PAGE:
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Old 10-13-2011, 10:54 AM   #41
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I did, until DW found out about it ...
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Old 10-13-2011, 11:02 AM   #42
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I'm going to talk to the next kid I see and let the chips fall where they may.
But you'd be teaching the kid that it's okay to talk to strangers.
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Old 10-13-2011, 11:23 AM   #43
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My first instinct was to get the heck out of there in case I was confronted as being some kind of pervert lurking in parks to endanger little children.

I'm an overweight woman who only poses a major threat to chairs, pepperoni pizzas and the occasional spider, yet I reacted like a criminal
The mere fact that you are female will probably eliminate 98% of the assumptions that you are a pervert.
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Old 10-13-2011, 12:01 PM   #44
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Because it's on TV.


Oh, and if anyone knows a better hobby than geocaching for younger retirees, I'd love to hear about it.
The only hobby I can think of that is better is sitting on a beach chair near a nice warm lake, with a good book and a cold beer. Not as much exercise but definitely at the top of my list.

Seriously - I won't walk just for the sake of walking. I find it boring. But... tell me to go look for a boxful of bubblegum machine trinkets in a bug-infested hole in a tree next to a mosquito-ridden swamp, and I'm your girl!
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Old 10-13-2011, 12:02 PM   #45
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Pretty sure that most danger to children doesn't come from strangers but from family members including extended/blended, teachers, clergy, coaches, etc.--i.e., people who are not strangers. So talk away, Nu.
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Old 10-13-2011, 12:04 PM   #46
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But you'd be teaching the kid that it's okay to talk to strangers.
Because it IS okay to talk to strangers!

We're talking (sort of).
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Old 10-13-2011, 12:06 PM   #47
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Pretty sure that most danger to children doesn't come from strangers but from family members including extended/blended, teachers, clergy, coaches, etc.--i.e., people who are not strangers. So talk away, Nu.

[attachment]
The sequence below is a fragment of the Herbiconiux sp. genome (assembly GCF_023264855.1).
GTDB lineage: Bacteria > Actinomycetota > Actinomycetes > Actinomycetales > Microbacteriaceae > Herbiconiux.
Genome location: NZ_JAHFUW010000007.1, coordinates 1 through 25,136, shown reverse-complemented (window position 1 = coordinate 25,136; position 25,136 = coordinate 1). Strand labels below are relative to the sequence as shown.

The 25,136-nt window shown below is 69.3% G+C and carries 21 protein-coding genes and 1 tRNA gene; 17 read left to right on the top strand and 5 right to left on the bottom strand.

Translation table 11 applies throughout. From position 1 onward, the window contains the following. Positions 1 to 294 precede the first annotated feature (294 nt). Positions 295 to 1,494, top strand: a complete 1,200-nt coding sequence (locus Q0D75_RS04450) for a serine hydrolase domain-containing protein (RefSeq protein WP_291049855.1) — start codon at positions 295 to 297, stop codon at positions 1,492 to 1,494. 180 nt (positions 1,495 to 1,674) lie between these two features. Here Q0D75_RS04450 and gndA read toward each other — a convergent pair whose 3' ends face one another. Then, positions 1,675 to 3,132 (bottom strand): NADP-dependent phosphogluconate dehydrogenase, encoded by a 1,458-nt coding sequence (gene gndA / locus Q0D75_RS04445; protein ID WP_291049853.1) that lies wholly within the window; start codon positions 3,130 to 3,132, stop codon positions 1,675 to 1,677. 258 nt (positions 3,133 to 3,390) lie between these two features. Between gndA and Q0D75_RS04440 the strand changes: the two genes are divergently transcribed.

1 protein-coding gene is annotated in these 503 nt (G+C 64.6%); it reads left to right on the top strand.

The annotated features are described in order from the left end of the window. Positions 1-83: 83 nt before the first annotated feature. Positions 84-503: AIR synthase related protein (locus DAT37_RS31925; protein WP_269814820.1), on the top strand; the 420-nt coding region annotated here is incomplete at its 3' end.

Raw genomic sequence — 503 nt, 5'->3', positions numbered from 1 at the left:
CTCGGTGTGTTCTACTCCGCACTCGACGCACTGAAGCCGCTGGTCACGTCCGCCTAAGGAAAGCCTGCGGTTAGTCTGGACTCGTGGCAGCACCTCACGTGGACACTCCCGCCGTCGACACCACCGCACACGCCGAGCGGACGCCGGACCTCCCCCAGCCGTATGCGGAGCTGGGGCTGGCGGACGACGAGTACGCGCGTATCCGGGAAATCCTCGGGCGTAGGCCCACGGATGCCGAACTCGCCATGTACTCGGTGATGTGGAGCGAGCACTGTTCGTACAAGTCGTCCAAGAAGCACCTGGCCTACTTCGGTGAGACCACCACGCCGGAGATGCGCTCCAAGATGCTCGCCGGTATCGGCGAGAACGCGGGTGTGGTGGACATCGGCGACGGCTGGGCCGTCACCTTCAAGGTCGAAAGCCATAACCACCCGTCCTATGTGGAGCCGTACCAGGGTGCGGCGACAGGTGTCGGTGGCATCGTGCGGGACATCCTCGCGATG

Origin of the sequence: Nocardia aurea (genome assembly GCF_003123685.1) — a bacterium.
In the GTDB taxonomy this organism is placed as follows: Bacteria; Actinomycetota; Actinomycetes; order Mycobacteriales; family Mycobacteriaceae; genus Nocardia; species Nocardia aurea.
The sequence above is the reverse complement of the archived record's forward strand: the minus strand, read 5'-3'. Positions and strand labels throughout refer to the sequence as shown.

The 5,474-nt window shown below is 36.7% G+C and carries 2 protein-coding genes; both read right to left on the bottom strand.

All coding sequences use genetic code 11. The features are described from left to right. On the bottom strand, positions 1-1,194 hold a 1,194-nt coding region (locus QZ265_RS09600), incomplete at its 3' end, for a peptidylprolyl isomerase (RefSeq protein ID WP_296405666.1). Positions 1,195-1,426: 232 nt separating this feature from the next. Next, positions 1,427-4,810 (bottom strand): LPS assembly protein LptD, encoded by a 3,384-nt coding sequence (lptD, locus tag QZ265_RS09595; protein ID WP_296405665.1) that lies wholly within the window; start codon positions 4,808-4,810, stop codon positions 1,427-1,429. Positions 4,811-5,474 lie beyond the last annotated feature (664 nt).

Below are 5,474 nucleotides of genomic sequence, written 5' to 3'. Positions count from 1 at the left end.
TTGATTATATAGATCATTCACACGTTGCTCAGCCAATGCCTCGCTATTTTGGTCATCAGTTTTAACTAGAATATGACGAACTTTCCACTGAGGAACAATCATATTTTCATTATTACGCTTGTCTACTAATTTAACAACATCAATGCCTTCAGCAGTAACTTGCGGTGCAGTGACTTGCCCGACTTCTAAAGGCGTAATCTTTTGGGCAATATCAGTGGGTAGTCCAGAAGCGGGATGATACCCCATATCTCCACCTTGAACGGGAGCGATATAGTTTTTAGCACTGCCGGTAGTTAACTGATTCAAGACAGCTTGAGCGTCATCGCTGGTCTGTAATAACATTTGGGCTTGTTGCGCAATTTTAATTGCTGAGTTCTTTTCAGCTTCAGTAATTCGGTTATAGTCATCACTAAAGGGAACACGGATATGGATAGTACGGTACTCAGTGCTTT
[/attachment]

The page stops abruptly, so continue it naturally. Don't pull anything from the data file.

You're absolutely right, but children are still left alone with the dangerous ones and taught to fear (friendly) strangers.
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Old 10-13-2011, 01:29 PM   #48
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So, send your grandkids out on the street to mingle with the crowds and meet new, interesting people. Keep them out of school, church, adult supervised clubs, etc., to protect them from the perverts.
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Old 10-13-2011, 01:34 PM   #49
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Of course I'm not saying that, YouBet, but maybe also focus on nonstranger danger.

I don'[t think most kids today go out without a family member anyway.
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Old 10-13-2011, 01:38 PM   #50
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Pretty sure that most danger to children doesn't come from strangers but from family members including extended/blended, teachers, clergy, coaches, etc.--i.e., people who are not strangers. So talk away, Nu.
How much of this is because the folks you mention are the folks the kiddies spend time with? If you decreased that time and added a lot of time with random strangers at random places (think joining the stranger in their car to "chat," etc.) might change that.

Since many parents do not allow young kiddies to spend much unsupervised time with strangers in seclusion, it follows there is not much opportunity for strangers to act questionably. We'd probably have to construct the experiment differently allowing equal opportunity for access by both strangers and known folks to draw any meaningful conclusions.

There's also the issue of what constitutes a "stranger.' We recently had a suburban cop arrested for child porn. Great. I tell the kids it's good to approach a uniformed officer if they are lost or have an issue. Then I find out the uniformed officer likes to ask the kids to show him their "thingy" while he takes pictures....

I agree that the "stranger - danger" thing is likely quite overblown, OTOH I admit if my grandyoungin's were playing hopscotch in the driveway and a car pulled up with the adult beginning a conversation, I'd probably drift on over to see what was up. Especially if the adult appeared to be offering them something or calling them closer to the car.